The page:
“It’s heartbreaking – in Yemen, for one, reports say that every 10 minutes, a child dies from nutrition-related conditions such as starvation, infection or disease. Almost 400,000 children below the age of five have severe acute malnutrition, and probably will not survive to celebrate their next birthday.”

Unfortunately, emergency situations today are becoming more severe and prolonged, such as the crises inflicting the Rohingya communities in Myanmar and Bangladesh.

“With that comes new challenges for humanitarian organisations, who need sustainable and consistent funding to continue helping those in dire conditions, ” she notes.

Hence, as part of its 20th anniversary celebrations, Mercy Malaysia is holding a fundraising dinner at Intercontinental Hotel Kuala Lumpur on Sept 28.

Since its inception on Sept 16,1999, Mercy Malaysia has been relentless in its efforts to bring humanitarian assistance to communities in Malaysia and around the world. Today, the organisation has operated in over 30 countries, offering services such as emergency medical relief, post-disaster recovery and reconstruction, and disaster preparedness training. Mercy also conducts water, sanitation and hygiene (WASH) activities in Malaysia and disaster-affected areas such as Bangladesh, Lombok, Palu and Karo.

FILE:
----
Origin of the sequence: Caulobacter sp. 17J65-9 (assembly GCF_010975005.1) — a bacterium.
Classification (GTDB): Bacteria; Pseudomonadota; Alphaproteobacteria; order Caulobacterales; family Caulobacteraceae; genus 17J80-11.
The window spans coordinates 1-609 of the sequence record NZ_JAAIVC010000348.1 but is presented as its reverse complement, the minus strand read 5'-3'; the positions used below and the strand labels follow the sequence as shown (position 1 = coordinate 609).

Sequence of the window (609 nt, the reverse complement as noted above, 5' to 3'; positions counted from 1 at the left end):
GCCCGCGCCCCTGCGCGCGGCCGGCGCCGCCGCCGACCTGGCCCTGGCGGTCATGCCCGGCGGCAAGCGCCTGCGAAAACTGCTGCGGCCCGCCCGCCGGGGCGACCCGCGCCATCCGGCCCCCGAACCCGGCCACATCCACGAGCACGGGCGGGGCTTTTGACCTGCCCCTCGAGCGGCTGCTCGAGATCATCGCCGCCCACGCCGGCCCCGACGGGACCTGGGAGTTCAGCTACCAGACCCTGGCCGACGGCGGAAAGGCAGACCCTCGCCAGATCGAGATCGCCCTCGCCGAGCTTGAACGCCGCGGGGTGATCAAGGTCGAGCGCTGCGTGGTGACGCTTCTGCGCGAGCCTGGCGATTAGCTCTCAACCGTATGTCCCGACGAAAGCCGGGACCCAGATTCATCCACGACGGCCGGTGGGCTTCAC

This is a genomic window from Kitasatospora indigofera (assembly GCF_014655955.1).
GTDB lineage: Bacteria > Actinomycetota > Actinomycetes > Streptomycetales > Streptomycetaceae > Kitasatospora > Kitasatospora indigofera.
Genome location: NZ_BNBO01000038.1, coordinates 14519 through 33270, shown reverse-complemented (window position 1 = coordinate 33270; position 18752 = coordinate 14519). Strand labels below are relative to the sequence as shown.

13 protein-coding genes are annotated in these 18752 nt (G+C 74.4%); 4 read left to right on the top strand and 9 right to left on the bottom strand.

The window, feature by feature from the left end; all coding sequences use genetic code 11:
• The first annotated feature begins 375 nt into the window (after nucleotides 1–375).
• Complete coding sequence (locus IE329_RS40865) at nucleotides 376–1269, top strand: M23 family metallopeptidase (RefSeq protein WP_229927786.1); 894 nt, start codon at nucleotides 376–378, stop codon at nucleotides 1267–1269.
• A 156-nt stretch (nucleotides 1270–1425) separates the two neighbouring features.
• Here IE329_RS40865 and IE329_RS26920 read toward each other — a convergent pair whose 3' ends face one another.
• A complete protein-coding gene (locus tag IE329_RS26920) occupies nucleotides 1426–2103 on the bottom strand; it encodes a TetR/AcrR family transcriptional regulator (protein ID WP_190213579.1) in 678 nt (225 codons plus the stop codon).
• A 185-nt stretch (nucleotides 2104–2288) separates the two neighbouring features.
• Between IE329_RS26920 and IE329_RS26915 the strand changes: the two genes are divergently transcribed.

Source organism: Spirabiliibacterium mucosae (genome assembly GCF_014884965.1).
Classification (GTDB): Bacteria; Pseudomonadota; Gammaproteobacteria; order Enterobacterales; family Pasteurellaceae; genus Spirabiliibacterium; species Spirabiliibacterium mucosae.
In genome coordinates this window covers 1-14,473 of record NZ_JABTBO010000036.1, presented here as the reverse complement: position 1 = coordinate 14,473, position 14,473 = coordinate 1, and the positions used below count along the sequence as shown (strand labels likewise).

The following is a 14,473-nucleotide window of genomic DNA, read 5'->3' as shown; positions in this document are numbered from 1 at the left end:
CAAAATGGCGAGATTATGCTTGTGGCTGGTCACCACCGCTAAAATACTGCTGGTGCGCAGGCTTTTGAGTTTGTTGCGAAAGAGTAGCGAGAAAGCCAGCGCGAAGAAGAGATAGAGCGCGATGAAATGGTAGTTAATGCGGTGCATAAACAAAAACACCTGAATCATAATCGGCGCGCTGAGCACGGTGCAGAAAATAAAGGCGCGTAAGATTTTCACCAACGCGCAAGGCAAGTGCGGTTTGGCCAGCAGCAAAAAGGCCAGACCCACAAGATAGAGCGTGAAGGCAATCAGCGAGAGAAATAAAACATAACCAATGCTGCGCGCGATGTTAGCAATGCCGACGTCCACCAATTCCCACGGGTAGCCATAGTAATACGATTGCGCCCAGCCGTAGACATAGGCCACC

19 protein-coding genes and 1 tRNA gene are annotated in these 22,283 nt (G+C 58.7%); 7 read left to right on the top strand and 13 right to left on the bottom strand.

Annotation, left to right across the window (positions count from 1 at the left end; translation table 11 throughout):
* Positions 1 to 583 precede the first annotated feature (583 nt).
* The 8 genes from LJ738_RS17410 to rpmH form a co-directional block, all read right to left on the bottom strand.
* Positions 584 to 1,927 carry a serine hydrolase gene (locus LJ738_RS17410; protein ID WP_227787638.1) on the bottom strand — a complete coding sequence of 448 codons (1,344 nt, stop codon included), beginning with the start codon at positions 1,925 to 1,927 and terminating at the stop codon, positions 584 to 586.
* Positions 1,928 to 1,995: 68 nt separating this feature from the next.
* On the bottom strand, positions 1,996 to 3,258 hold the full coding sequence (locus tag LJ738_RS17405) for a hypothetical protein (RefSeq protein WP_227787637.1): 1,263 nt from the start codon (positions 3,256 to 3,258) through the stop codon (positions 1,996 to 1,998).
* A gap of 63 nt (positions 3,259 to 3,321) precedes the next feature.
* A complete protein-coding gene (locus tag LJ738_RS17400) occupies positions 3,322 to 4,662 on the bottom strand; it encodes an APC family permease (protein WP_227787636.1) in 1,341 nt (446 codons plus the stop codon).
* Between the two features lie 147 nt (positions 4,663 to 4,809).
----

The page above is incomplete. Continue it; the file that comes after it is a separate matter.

Mercy is unique in that it’s a cross between a local organisation and an international organisation, says Datuk Dr Ahmad Faizal Mohd Perdaus who took over the reins of Mercy Malaysia from Tan Sri Dr Jemilah Mahmood in 2009.

“We were resolved to be as good as, if not as big as, the major humanitarian organisations.

It would have been very easy to remain a Malaysian aid organisation, but we decided to become an international aid organisation, retaining our Malaysian values but at the same time adhering to international standards, ”, says Dr Faizal.

To ensure Mercy remains independent and impartial, Dr Faizal spearheaded two sustainable funding programmes to get people’scontinuous financial support: the Employees’ Salary Deduction Scheme and the Seringgit Sehari (RM1 a Day) scheme.

This year, as an alternative source of funding for their humanitarian work, Mercy started a zakat initiative to facilitate Muslims who are interested to make contributions to help people in need.